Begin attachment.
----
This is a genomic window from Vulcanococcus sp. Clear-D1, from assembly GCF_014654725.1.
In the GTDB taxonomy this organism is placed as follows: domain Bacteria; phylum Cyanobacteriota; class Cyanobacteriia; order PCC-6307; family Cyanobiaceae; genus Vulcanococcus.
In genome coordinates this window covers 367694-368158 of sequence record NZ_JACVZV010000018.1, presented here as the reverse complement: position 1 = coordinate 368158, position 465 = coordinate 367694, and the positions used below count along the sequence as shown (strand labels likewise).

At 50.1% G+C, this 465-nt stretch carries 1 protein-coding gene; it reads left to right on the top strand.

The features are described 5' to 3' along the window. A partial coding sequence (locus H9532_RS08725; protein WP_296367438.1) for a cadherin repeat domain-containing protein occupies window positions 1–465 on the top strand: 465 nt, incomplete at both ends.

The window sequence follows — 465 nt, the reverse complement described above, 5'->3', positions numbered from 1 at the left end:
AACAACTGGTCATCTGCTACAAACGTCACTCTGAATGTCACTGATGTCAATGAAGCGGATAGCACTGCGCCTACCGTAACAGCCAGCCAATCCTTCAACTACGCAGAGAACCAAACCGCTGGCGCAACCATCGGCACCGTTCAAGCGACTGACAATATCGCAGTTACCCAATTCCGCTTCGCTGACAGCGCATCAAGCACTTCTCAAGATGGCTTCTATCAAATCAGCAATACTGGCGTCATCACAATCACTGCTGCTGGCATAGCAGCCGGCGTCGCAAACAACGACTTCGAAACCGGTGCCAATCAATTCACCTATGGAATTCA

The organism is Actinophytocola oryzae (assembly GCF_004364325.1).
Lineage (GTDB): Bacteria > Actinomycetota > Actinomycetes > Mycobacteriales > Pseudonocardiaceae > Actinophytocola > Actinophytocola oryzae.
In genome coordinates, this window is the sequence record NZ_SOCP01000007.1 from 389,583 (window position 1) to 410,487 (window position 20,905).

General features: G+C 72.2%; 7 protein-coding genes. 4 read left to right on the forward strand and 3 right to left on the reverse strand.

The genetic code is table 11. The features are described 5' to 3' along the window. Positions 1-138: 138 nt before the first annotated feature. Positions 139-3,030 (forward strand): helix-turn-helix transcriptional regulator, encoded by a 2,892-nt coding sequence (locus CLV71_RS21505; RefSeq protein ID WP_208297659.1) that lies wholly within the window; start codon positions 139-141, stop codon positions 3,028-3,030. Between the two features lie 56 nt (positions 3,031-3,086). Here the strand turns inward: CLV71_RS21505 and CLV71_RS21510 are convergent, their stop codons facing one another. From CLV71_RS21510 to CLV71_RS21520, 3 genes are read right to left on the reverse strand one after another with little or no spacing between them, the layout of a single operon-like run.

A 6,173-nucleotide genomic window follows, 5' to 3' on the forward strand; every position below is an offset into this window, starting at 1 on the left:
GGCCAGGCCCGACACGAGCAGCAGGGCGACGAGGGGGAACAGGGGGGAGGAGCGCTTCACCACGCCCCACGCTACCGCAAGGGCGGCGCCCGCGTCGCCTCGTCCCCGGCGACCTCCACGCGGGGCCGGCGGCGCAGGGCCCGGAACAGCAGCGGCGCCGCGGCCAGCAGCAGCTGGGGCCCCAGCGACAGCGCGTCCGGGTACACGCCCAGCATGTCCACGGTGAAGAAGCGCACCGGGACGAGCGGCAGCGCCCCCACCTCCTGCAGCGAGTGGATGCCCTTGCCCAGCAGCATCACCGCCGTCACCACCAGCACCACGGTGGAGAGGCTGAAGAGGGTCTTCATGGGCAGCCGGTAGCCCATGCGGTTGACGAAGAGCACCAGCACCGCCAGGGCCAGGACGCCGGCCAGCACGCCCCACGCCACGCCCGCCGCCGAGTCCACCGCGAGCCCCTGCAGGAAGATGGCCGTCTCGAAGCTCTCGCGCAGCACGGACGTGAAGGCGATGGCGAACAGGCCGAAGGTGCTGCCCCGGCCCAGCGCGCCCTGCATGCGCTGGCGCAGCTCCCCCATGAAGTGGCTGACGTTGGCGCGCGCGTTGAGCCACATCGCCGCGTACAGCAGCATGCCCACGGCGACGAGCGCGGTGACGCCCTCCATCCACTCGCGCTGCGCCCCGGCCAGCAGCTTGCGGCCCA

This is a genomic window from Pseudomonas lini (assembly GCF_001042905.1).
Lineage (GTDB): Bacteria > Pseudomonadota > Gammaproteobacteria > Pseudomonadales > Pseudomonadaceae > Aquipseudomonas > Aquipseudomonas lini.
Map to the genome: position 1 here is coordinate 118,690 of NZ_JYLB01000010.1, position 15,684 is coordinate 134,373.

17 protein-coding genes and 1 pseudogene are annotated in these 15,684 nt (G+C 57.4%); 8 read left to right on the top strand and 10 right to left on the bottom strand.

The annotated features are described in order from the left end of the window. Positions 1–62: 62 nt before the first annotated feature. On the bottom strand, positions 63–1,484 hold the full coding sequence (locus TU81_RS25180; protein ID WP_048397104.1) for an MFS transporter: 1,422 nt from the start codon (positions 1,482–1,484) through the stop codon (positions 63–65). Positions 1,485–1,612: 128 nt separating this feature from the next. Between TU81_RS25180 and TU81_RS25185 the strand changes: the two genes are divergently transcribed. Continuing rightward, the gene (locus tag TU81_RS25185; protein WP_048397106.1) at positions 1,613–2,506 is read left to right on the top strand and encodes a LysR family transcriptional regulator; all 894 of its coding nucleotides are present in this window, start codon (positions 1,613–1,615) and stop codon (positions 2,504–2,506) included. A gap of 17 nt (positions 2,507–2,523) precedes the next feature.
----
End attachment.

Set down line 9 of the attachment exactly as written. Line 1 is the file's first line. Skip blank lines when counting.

Lineage (GTDB): Bacteria > Actinomycetota > Actinomycetes > Mycobacteriales > Pseudonocardiaceae > Actinophytocola > Actinophytocola oryzae.